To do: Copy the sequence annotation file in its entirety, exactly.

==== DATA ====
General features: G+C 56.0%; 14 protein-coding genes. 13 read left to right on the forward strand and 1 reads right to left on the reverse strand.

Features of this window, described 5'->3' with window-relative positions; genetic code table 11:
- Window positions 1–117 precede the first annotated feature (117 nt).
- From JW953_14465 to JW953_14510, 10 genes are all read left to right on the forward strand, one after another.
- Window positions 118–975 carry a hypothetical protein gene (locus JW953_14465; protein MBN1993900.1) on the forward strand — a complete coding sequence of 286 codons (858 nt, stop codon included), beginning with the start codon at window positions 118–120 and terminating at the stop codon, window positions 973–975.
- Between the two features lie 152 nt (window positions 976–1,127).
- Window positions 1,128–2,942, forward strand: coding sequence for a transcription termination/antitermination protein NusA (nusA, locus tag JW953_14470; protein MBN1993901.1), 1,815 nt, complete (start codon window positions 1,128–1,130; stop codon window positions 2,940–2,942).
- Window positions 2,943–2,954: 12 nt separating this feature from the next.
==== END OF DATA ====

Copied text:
General features: G+C 56.0%; 14 protein-coding genes. 13 read left to right on the forward strand and 1 reads right to left on the reverse strand.

Features of this window, described 5'->3' with window-relative positions; genetic code table 11:
- Window positions 1–117 precede the first annotated feature (117 nt).
- From JW953_14465 to JW953_14510, 10 genes are all read left to right on the forward strand, one after another.
- Window positions 118–975 carry a hypothetical protein gene (locus JW953_14465; protein MBN1993900.1) on the forward strand — a complete coding sequence of 286 codons (858 nt, stop codon included), beginning with the start codon at window positions 118–120 and terminating at the stop codon, window positions 973–975.
- Between the two features lie 152 nt (window positions 976–1,127).
- Window positions 1,128–2,942, forward strand: coding sequence for a transcription termination/antitermination protein NusA (nusA, locus tag JW953_14470; protein MBN1993901.1), 1,815 nt, complete (start codon window positions 1,128–1,130; stop codon window positions 2,940–2,942).
- Window positions 2,943–2,954: 12 nt separating this feature from the next.